“Help!  Help!”  But her quavering voice reached nobody.  All was quiet except for a faint moaning as she tried in vain to get up.  Finally, she fell into a troubled sleep, spread-eagled on the floor.

Hours passed by.  Still no-one came.

At half-past three, once more the tip-tapping footsteps could be heard along the pavement.  School was out but there was nobody at the window making the net curtains twitch, trying once more to feel part of the community.

Emily was passing by with her Mum and she glanced up at the window.  She was a kind little soul and had often wished she could get to know the mysterious old lady who sat, day after day, by the window.

“Mummy!  Mummy!” her little voice said urgently.  “The old lady isn’t there.  She’s always there.  Where is she?”

“I expect she’s just tired and gone to lie down,” said Emily’s Mum.

“No, there’s something wrong, I know there is,” said Emily.  “Please can we knock at the door?”

Reluctantly, Mum agreed.  They walked up the path and rang the bell.  They knocked on the door.  Silence emanated from the house.  All of a sudden Emily heard a faint moan.

“She’s in there, something’s happened!” the little girl exclaimed.

Her Mum peered through the window and saw the prostrate figure lying on the floor.  A quick 999 call on her mobile brought an ambulance and the police.  They soon had the door open and took the old lady to the hospital.  

At visiting time, Emily was there with her Mum, bringing a big bunch of flowers.  The old lady opened her rheumy eyes and smiled.  An instant bonding took place between very old and very young as Emily shyly went over and planted a butterfly kiss on the old lady’s downy cheeks.  “I’ll come and visit you every day,” Emily said.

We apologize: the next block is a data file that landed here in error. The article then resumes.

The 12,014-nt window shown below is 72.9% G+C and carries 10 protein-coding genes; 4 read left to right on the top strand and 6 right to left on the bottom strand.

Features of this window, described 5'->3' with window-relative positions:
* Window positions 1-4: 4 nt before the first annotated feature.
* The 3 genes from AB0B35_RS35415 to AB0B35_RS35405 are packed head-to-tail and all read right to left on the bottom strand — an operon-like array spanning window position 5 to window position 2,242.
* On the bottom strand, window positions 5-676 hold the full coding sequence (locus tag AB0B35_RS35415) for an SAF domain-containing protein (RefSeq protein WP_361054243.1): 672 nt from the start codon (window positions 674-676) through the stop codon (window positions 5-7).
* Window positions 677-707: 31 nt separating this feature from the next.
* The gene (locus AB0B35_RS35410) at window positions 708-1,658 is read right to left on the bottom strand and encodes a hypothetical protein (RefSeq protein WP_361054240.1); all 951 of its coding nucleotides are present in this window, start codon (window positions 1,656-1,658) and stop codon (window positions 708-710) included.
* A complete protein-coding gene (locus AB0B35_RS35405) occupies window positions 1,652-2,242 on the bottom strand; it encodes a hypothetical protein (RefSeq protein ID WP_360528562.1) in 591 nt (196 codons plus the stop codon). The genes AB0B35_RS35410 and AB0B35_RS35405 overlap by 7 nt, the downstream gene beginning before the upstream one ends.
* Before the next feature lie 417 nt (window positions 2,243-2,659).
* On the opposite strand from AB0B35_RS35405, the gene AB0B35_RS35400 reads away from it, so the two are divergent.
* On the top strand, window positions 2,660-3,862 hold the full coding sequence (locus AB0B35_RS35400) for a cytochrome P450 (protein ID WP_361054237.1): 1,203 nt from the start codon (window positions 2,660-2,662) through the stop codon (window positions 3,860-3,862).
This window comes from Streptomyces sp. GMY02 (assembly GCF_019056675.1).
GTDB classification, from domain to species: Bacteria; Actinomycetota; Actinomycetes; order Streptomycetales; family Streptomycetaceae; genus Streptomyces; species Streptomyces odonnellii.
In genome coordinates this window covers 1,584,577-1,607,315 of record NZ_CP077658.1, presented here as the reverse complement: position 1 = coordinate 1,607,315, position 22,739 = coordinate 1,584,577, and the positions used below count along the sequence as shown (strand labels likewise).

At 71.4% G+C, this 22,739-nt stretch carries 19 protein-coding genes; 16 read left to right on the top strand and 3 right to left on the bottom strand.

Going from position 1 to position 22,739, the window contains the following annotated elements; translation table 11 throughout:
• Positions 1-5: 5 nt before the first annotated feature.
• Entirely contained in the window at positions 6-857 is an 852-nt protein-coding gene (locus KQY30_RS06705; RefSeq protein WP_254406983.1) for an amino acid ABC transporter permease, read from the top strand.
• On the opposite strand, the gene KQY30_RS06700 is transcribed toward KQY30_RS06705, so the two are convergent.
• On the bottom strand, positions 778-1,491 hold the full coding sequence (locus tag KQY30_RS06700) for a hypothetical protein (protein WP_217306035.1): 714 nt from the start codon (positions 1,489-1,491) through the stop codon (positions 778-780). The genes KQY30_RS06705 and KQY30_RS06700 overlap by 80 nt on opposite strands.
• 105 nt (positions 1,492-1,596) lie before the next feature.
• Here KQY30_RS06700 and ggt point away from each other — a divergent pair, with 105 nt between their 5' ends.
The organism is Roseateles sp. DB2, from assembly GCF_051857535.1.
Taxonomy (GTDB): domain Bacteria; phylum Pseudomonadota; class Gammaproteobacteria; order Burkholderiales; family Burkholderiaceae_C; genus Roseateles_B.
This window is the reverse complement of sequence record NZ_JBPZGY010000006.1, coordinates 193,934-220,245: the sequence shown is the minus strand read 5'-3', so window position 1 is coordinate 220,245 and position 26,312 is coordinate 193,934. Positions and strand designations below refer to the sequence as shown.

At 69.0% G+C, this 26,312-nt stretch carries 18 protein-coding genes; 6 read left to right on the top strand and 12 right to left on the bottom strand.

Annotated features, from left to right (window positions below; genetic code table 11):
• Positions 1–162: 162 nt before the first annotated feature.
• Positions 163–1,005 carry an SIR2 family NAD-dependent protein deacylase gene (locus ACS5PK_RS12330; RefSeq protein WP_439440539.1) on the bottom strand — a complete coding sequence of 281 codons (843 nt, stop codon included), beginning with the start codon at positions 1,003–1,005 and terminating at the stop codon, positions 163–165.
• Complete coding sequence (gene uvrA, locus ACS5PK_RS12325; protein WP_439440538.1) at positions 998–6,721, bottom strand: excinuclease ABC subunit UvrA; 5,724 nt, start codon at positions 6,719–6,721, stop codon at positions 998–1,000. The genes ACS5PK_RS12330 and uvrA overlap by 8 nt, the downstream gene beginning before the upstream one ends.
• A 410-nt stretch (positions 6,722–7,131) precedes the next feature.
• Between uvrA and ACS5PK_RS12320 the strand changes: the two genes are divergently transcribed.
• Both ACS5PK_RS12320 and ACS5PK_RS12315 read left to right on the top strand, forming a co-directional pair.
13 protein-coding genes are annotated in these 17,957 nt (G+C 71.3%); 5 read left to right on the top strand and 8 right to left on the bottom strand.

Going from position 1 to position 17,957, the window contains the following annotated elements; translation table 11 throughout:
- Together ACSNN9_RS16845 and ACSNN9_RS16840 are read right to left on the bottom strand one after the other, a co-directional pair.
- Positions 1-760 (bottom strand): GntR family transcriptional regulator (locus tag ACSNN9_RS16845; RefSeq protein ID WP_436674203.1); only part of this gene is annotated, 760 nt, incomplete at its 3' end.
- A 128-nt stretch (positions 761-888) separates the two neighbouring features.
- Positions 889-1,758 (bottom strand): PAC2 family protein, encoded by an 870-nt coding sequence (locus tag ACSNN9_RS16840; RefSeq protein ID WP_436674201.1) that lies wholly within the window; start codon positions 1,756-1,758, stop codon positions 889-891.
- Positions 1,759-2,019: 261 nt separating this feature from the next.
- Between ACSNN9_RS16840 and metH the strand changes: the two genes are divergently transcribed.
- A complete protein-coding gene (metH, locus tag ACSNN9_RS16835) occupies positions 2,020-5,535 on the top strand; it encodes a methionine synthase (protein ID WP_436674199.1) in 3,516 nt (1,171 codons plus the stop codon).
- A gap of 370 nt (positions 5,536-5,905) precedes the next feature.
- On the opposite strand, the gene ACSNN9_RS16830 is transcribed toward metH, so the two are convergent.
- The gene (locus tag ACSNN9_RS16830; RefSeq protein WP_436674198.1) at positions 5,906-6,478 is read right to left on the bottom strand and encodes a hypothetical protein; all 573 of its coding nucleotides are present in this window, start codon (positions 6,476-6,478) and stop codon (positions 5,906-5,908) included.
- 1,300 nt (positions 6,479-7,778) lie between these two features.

And so they did.  They gradually got to know one another and during those formative weeks there had been some discussions at Emily’s home.  So, on the day before the old lady was to be discharged and taken into a nearby care home - because she would never be able to look after herself any more - Emily came again with her Mum.  Decisions had been made and they hoped the old lady would go along with them.

“I’m so glad you’re nearly better,” she said.  “Will you come home with us and be my new granny - pleeease?  Can I call you granny?”

Emily’s Mum nodded approval.  “Emily hasn’t got a granny any more and we have a huge house with an annexe that is crying out for somebody to come and live there.  We would consider it a great honour if you would come and share our home and be Emily’s grandmother.”

The old lady’s heart leapt with joy.  She did need somebody, she admitted that now.  And now she had a ready-made family with a new granddaughter whom she would see every day.  She wearily nodded and smiled at Emily.

“Thank you, my dear, thank you.  You’ve made an old lady very happy.  I’d love to be your Granny.”

And she fell asleep, no longer troubled, but with happy visions of a bright future, no longer alone.


© Copyright 2019 Arty Pat. All rights reserved.